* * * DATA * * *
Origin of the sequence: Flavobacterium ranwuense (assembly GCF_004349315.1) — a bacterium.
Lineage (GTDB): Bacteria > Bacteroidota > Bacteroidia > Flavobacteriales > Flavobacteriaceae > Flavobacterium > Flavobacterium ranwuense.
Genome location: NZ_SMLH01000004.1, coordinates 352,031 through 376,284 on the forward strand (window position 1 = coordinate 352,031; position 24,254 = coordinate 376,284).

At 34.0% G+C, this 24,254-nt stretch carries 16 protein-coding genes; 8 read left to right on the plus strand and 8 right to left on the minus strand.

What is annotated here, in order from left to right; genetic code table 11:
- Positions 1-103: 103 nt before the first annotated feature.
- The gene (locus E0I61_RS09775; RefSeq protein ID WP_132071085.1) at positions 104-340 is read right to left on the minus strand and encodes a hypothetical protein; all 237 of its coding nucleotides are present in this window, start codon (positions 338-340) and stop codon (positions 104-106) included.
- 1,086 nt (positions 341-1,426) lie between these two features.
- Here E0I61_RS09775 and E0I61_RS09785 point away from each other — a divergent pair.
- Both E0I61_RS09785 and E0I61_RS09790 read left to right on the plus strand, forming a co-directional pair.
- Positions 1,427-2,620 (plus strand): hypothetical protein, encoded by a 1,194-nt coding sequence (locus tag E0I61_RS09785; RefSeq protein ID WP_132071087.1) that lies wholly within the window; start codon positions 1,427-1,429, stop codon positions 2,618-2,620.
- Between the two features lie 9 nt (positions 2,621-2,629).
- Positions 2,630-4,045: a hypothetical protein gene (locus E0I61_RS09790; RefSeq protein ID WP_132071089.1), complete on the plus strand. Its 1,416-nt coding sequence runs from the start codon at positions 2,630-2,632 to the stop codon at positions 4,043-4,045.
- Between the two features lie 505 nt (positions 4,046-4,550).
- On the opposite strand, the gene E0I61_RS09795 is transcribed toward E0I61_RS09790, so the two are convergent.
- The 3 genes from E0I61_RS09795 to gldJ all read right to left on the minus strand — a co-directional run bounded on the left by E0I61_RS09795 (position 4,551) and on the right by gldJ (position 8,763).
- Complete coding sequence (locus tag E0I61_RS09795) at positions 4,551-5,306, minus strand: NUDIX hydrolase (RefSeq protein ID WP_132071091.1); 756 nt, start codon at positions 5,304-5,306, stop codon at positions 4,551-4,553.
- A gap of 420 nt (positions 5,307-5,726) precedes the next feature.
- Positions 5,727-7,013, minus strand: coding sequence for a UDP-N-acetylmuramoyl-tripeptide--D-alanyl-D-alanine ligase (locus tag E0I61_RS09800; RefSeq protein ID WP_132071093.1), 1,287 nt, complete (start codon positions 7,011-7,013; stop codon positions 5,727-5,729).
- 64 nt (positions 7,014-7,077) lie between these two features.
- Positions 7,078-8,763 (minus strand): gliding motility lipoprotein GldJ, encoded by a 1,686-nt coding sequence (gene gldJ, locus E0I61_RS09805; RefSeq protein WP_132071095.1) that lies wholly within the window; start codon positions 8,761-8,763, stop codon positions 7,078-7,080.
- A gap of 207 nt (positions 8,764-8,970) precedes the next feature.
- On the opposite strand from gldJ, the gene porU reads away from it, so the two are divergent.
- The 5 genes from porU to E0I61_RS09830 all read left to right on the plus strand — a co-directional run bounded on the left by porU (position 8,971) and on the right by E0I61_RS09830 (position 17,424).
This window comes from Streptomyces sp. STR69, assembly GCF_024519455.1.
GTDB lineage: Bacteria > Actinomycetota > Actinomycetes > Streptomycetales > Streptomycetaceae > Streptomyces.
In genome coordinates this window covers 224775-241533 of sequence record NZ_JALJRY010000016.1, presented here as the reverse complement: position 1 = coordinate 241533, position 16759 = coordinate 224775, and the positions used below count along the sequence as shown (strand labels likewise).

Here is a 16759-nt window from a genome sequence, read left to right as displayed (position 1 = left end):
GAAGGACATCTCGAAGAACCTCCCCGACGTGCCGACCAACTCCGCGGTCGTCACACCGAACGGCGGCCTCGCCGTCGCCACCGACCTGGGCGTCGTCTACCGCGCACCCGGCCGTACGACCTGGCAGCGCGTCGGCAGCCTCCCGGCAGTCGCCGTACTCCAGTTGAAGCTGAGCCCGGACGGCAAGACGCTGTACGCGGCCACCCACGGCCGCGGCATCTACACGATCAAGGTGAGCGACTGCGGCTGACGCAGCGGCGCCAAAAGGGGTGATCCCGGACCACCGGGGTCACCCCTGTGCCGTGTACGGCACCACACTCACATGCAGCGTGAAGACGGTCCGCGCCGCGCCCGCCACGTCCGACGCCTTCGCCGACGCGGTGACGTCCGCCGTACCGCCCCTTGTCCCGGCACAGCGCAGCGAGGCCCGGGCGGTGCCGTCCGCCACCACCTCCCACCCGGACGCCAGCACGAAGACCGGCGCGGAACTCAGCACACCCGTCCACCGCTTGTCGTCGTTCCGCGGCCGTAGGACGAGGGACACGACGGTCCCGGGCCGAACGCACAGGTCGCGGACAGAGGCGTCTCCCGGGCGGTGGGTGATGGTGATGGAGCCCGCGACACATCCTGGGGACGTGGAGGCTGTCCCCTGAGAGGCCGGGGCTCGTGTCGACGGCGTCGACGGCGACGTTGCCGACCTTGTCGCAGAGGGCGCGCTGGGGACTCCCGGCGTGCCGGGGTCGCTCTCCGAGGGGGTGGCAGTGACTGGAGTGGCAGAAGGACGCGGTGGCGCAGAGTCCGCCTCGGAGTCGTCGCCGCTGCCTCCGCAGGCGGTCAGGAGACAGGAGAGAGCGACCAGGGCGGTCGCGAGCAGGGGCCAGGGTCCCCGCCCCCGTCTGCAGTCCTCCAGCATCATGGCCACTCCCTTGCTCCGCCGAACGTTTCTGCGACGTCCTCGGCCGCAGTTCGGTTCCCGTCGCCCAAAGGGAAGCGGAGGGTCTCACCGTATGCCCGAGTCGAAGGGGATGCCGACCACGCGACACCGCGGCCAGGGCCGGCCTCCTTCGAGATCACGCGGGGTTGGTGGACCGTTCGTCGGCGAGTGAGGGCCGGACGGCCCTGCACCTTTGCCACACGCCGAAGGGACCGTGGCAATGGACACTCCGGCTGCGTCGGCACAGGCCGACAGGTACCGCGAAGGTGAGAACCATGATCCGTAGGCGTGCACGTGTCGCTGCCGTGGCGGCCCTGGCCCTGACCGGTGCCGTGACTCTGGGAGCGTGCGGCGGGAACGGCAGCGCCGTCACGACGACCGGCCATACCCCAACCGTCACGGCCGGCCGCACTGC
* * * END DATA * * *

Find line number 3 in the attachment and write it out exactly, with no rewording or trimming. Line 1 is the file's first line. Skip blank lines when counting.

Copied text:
Genome location: NZ_SMLH01000004.1, coordinates 352,031 through 376,284 on the forward strand (window position 1 = coordinate 352,031; position 24,254 = coordinate 376,284).